NPR

A New Spy Museum That Tackles Torture And Other Tough Questions

The International Spy Museum, in a sparkling new building just off the National Mall, presents both heroic moments in espionage as well as the country's worst intelligence failures.
H. Keith Melton, a longtime collector of spy artifacts, stands next to the axe that was used to kill Soviet exile Leon Trotsky in Mexico in 1940. The axe is part of Melton's huge collection that he's donated to the new International Spy Museum. Source: Greg Myre/NPR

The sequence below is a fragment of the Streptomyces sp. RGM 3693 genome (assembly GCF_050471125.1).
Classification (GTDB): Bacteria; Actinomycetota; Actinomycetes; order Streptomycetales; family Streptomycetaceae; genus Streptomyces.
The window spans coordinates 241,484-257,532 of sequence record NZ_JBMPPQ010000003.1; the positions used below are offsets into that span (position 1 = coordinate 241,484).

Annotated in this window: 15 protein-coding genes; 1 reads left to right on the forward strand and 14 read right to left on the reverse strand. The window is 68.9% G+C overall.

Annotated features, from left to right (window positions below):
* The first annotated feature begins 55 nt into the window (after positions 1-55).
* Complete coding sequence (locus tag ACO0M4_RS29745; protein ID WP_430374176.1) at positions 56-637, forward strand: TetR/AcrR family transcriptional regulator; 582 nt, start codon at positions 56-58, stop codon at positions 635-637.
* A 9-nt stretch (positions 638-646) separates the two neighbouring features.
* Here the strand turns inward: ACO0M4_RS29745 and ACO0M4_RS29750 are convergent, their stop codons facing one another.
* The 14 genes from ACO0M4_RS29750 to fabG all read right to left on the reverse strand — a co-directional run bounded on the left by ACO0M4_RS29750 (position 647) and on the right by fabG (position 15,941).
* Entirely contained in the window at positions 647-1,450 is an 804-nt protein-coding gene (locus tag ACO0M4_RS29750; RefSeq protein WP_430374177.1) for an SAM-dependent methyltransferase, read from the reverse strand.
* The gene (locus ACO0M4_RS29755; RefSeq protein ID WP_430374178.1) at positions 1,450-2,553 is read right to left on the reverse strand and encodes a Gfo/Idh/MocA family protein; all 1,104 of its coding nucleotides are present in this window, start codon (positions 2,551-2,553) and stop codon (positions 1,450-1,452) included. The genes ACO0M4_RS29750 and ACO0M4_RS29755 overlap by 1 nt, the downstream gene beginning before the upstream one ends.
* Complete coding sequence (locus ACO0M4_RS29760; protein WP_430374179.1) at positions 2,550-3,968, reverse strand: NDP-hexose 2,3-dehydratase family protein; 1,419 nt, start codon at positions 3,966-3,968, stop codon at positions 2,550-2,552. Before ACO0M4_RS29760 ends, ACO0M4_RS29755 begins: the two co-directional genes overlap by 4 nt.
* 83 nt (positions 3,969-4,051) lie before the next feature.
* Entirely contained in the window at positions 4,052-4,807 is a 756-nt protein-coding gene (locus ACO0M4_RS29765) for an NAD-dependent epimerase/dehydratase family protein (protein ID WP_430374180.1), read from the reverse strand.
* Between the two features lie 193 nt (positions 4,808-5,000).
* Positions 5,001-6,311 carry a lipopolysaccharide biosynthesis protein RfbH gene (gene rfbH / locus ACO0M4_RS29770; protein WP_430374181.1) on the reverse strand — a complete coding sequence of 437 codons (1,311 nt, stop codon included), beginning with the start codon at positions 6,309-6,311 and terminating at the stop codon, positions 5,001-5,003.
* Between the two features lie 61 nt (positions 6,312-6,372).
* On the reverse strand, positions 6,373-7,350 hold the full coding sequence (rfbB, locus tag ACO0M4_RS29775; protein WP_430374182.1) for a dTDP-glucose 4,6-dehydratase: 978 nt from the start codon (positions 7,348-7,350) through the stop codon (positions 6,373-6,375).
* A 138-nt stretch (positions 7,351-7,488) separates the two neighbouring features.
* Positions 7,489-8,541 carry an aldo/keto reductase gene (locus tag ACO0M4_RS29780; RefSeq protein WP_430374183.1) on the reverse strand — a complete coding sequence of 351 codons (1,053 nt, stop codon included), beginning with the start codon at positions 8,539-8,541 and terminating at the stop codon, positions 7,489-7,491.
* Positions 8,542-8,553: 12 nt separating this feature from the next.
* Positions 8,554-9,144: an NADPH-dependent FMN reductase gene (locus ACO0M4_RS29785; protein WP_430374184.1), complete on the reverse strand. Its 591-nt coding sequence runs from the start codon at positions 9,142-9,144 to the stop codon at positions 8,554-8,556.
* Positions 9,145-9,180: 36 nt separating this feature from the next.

The new International Spy Museum doesn't shy away from controversy. One exhibit room has yellow stencil on a stark, cinderblock wall that reads, "What is torture?"

A video features Jose Rodriquez, an ex-CIA official who was deeply involved in the waterboarding program of terror suspects after the 2001 al-Qaida attacks: "This was a very successful program," Rodriguez says. "It protected the homeland and saved American lives."

Malcolm Nance, who served in Naval intelligence, offers"This is not who we are. We do not torture. We just shouldn't do it," Nance says.

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